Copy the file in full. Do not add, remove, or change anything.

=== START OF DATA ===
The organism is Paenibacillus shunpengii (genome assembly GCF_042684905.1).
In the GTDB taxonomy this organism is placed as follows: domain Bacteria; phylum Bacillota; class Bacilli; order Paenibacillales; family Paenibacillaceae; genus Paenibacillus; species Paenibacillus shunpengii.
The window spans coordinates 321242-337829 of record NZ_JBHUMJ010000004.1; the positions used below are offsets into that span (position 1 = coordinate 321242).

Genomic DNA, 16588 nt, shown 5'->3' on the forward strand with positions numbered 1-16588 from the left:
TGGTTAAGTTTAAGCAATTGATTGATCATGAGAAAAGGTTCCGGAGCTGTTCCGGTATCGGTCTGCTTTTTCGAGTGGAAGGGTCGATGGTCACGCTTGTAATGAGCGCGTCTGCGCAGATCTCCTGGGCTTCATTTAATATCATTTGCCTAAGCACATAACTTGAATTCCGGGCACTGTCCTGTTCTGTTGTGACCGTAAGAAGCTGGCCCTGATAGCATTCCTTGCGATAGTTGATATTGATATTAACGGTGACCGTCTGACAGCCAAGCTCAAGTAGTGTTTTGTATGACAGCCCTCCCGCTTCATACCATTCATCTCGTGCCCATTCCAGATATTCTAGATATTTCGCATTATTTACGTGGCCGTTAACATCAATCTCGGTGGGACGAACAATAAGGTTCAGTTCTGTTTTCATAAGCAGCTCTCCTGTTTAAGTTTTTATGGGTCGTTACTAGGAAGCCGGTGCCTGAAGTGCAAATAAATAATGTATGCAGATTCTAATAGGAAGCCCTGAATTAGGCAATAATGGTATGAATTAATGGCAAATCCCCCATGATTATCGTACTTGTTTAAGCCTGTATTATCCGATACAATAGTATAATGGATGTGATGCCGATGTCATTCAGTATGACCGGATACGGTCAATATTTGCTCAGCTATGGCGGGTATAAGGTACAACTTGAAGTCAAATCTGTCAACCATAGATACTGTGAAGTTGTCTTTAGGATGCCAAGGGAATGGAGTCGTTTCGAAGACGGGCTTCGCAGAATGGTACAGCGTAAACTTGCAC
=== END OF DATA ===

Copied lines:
The organism is Paenibacillus shunpengii (genome assembly GCF_042684905.1).
In the GTDB taxonomy this organism is placed as follows: domain Bacteria; phylum Bacillota; class Bacilli; order Paenibacillales; family Paenibacillaceae; genus Paenibacillus; species Paenibacillus shunpengii.
The window spans coordinates 321242-337829 of record NZ_JBHUMJ010000004.1; the positions used below are offsets into that span (position 1 = coordinate 321242).

Genomic DNA, 16588 nt, shown 5'->3' on the forward strand with positions numbered 1-16588 from the left:
TGGTTAAGTTTAAGCAATTGATTGATCATGAGAAAAGGTTCCGGAGCTGTTCCGGTATCGGTCTGCTTTTTCGAGTGGAAGGGTCGATGGTCACGCTTGTAATGAGCGCGTCTGCGCAGATCTCCTGGGCTTCATTTAATATCATTTGCCTAAGCACATAACTTGAATTCCGGGCACTGTCCTGTTCTGTTGTGACCGTAAGAAGCTGGCCCTGATAGCATTCCTTGCGATAGTTGATATTGATATTAACGGTGACCGTCTGACAGCCAAGCTCAAGTAGTGTTTTGTATGACAGCCCTCCCGCTTCATACCATTCATCTCGTGCCCATTCCAGATATTCTAGATATTTCGCATTATTTACGTGGCCGTTAACATCAATCTCGGTGGGACGAACAATAAGGTTCAGTTCTGTTTTCATAAGCAGCTCTCCTGTTTAAGTTTTTATGGGTCGTTACTAGGAAGCCGGTGCCTGAAGTGCAAATAAATAATGTATGCAGATTCTAATAGGAAGCCCTGAATTAGGCAATAATGGTATGAATTAATGGCAAATCCCCCATGATTATCGTACTTGTTTAAGCCTGTATTATCCGATACAATAGTATAATGGATGTGATGCCGATGTCATTCAGTATGACCGGATACGGTCAATATTTGCTCAGCTATGGCGGGTATAAGGTACAACTTGAAGTCAAATCTGTCAACCATAGATACTGTGAAGTTGTCTTTAGGATGCCAAGGGAATGGAGTCGTTTCGAAGACGGGCTTCGCAGAATGGTACAGCGTAAACTTGCAC